Work the Rounds to Reach the Championship

The NCAA D1 men’s basketball Final Four once began in the First Four rounds of the tournament. Each team worked with passion and determination to get to where they are — or, in the case of this year’s March Madness, where they will be. Apply the same amount of work on your pitch with a sum of the points we’ve discussed earlier:

1. Prepare well for your pitch. Presentations aren’t supposed to be done overnight. Aside from working on your deck, content, and delivery, you also need to do some research on the audience to gauge how you’ll be interacting with them.

2. Always offer a benefit for the client. You can leverage your image by surveying the current market situation and showing them how your product can improve their lives. Offer something the competition hasn’t even thought of yet.

3. Stay focused on your goals. Even after your presentation’s come to a close, start plotting out the ways you’ll be following up and ensuring customer loyalty.

Learn from your mistakes, and don’t give up if you’ve been turned down before. There are always other opportunities to prove yourself again, and hopefully your past shortcomings will prepare you for the new pitch ahead.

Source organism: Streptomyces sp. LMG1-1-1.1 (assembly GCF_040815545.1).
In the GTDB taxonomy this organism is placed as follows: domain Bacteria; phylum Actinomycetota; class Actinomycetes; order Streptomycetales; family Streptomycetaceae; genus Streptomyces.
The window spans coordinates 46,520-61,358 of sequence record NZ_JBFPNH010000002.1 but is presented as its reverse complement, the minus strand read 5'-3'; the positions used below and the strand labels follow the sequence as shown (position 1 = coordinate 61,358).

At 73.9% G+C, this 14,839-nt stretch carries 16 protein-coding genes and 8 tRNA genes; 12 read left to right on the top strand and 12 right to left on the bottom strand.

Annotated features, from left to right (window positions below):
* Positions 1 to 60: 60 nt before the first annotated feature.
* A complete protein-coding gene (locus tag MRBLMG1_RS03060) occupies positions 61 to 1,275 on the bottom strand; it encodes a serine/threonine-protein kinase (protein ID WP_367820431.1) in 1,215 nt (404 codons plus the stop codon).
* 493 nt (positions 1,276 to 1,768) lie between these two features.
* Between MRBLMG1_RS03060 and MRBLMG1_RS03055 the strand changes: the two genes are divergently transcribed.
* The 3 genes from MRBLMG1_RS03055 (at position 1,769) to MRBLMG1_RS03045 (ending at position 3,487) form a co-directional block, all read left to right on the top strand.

Your presentation isn’t a game, but you can learn a lot from how professional players have hurdled through difficult training and even more difficult competition. Outdo your competitors and score a win for your pitch!

Here’s an infographic to show you how to become part of your client’s final 4:


Maria, Popova. “The Neurochemistry of Empathy, Storytelling, and the Dramatic Arc, Animated.” Brain Pickings. 2012. Accessed February 10, 2016.

Sethi, Ramit. “Earn1K Lesson: Identify the Benefits Your Clients Want.” I Will Teach You To Be Rich. Accessed February 10, 2016.

Williams, Geoff. “The Perfect Presentation: Follow-up.” Entrepreneur. August 09, 2007. Accessed February 10, 2016.